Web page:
Yesterday I had the pleasure of meeting the newest group of Judge Advocates and talking with them for about an hour about 'officership.' The latest Judge Advocate Officer Basic Course started on Sunday and much of their first few weeks on active duty with the JAG Corps is spent learning about the Army and how to do many of the basic 'Soldier stuff' we do. I was able to take a few hours away from class to talk to them a little bit about what is expected of them as officers and what (I think) they ought to expect of themselves.
Most of what we talked about was the 'school house' answer about what officership involves. My goal was not to make great officers in an hour, but rather to give them some things to think about as they grow up in the JAG Corps. Many of the things we talked about didn't really make it onto my radar until I'd been in the Army for a few years. But I've thought about it a good bit the last 2-3 years, and I wish I'd started doing so sooner!
We talked about the four facets of officership:
- the officer as a warrior - not just a warfighter, but someone reasonable for the disciplined application of force; someone who fights according to the laws of war; someone fights (and lives) according to a warrior ethos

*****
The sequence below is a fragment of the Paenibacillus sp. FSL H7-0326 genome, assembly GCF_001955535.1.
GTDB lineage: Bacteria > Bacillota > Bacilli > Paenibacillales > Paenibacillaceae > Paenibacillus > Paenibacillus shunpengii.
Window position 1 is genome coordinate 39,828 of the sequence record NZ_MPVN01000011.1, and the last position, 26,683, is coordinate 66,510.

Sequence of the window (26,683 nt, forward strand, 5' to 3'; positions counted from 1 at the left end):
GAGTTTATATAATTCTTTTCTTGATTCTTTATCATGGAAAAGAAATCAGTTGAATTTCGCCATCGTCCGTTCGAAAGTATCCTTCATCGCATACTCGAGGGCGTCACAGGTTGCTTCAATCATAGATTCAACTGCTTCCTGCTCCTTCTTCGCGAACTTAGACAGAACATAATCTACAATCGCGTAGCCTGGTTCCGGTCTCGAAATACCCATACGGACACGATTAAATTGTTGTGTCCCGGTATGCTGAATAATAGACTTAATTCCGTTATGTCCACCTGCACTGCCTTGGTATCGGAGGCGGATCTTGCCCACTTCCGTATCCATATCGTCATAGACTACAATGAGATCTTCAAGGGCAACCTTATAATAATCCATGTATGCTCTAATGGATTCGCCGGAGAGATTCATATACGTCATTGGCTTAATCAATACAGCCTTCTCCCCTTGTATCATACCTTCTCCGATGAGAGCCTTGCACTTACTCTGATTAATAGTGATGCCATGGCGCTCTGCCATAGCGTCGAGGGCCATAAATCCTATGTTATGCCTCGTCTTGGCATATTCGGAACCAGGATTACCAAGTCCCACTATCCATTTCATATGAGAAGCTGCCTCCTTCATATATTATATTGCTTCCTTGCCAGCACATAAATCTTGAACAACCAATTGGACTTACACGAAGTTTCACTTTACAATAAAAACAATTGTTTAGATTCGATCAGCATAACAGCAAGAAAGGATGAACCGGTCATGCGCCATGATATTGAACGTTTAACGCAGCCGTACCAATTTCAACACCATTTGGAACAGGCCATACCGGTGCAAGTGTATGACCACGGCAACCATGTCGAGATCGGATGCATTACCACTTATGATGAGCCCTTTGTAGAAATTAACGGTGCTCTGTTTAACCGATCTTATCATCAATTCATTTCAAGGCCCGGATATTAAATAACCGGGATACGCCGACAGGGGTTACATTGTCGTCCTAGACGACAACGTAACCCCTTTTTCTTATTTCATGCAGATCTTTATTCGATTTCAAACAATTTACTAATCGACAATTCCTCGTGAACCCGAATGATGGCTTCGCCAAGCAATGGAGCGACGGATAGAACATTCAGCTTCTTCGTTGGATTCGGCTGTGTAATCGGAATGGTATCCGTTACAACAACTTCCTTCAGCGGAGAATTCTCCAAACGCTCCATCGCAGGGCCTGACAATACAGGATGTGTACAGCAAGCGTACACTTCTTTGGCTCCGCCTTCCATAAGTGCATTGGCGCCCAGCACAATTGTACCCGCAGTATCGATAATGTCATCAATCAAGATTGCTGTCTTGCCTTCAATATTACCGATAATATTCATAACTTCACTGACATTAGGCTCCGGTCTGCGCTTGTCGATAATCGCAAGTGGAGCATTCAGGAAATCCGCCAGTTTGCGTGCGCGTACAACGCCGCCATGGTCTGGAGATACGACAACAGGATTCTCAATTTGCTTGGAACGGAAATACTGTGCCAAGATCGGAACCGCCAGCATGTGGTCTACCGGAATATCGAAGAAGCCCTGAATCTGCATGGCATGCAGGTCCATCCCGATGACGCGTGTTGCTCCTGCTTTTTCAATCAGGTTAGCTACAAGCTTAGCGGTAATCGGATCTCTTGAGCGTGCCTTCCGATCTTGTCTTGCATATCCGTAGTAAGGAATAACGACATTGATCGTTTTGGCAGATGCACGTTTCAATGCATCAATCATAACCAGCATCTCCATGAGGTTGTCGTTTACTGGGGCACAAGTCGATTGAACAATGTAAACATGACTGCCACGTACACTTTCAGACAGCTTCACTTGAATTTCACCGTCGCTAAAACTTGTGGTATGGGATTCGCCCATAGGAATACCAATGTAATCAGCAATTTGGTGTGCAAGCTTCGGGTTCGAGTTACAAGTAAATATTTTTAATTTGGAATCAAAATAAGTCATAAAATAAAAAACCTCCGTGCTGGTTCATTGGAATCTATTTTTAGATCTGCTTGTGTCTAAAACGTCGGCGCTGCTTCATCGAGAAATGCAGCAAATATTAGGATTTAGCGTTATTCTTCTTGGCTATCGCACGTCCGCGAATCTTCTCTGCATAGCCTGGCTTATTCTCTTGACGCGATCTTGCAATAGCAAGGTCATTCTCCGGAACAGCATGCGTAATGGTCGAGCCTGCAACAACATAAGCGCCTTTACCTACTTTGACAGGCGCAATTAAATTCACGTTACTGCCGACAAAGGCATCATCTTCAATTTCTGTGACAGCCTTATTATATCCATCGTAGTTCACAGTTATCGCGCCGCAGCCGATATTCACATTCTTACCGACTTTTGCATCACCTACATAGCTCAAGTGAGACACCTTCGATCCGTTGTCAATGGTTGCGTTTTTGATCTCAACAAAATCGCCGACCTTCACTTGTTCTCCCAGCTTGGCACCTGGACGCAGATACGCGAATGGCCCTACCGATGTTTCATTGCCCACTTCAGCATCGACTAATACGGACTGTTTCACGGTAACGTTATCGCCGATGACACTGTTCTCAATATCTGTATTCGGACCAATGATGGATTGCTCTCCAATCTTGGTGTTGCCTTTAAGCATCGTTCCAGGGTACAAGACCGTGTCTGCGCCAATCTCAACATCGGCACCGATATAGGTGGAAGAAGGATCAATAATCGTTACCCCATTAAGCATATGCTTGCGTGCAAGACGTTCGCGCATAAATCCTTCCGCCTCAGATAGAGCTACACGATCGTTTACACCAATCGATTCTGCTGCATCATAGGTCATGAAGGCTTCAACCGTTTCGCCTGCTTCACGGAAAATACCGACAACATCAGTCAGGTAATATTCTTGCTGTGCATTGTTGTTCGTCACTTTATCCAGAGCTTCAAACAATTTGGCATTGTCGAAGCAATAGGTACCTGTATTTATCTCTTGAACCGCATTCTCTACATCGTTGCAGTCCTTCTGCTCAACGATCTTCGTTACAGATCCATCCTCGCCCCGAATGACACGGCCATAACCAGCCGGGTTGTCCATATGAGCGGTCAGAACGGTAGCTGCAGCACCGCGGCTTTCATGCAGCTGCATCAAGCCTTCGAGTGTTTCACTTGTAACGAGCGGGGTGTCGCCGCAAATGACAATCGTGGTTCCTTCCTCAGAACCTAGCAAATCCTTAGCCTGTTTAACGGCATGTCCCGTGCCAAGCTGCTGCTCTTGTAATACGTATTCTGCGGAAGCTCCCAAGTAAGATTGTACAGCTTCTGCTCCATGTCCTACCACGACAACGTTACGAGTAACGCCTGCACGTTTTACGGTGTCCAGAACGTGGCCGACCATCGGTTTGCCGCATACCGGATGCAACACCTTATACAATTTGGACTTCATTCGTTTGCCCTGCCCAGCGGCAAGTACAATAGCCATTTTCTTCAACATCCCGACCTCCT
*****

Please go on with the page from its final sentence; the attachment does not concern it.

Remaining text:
- the officer as servant of the nation - our oath of service is not to the President (who appoints us) but rather to "support and defend the Constitution of the United States, against all enemies, foreign and domestic." This sets us apart from many other military forces; we're not fighting to support a person, political party, or particular policy; we serve to ensure the continued survival of this nation's bedrock document. I think that's a pretty noble cause.
- the officer as a professional - members of the JAG Corps actually have a greater obligation than most other officers in the Army because we are members not only of the 'profession of arms,' but we are also members of our respective state bars. We have obligations to both professional communities and are subject to the ethics and legal obligations each imposes.
- the officer as a leader of character - often it is not enough to just be an effective leader. What I mean is, it's not always enough to just get the job done; how we do that, how we lead is just as important as the end product of our leadership. A leader of character should set the example, make morally and ethically correct decisions, and should show compassion for those subordinate to them.
The hour we spent talking went very quickly and we touched not only on the four facets of officership above but also on some of the etiquette, customs and courtesies that are a fundamental part of the Army's history and how we operate on a daily basis. We talked about some of the leadership challenges they will face when they get to their duty stations. All in all, they were a very eager, thoughtful bunch. I think the JAG Corps will be in good hands.